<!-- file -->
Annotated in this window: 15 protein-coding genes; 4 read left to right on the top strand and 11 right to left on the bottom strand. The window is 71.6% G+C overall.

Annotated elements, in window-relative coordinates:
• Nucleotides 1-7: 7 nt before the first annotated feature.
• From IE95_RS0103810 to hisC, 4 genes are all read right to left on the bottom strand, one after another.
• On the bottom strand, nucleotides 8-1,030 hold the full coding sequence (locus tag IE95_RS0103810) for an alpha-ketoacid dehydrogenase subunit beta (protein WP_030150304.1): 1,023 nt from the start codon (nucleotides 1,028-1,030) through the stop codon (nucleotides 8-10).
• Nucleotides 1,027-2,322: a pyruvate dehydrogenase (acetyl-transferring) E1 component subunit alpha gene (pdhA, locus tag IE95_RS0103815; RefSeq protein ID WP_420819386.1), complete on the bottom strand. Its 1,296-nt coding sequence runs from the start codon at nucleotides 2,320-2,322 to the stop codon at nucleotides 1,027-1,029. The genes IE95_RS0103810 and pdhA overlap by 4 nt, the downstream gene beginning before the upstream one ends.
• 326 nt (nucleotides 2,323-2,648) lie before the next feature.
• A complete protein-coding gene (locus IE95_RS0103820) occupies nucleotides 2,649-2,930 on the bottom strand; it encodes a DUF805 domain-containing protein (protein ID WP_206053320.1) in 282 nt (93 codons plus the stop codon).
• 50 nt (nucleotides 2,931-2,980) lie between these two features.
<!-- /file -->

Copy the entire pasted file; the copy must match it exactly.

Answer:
Annotated in this window: 15 protein-coding genes; 4 read left to right on the top strand and 11 right to left on the bottom strand. The window is 71.6% G+C overall.

Annotated elements, in window-relative coordinates:
• Nucleotides 1-7: 7 nt before the first annotated feature.
• From IE95_RS0103810 to hisC, 4 genes are all read right to left on the bottom strand, one after another.
• On the bottom strand, nucleotides 8-1,030 hold the full coding sequence (locus tag IE95_RS0103810) for an alpha-ketoacid dehydrogenase subunit beta (protein WP_030150304.1): 1,023 nt from the start codon (nucleotides 1,028-1,030) through the stop codon (nucleotides 8-10).
• Nucleotides 1,027-2,322: a pyruvate dehydrogenase (acetyl-transferring) E1 component subunit alpha gene (pdhA, locus tag IE95_RS0103815; RefSeq protein ID WP_420819386.1), complete on the bottom strand. Its 1,296-nt coding sequence runs from the start codon at nucleotides 2,320-2,322 to the stop codon at nucleotides 1,027-1,029. The genes IE95_RS0103810 and pdhA overlap by 4 nt, the downstream gene beginning before the upstream one ends.
• 326 nt (nucleotides 2,323-2,648) lie before the next feature.
• A complete protein-coding gene (locus IE95_RS0103820) occupies nucleotides 2,649-2,930 on the bottom strand; it encodes a DUF805 domain-containing protein (protein ID WP_206053320.1) in 282 nt (93 codons plus the stop codon).
• 50 nt (nucleotides 2,931-2,980) lie between these two features.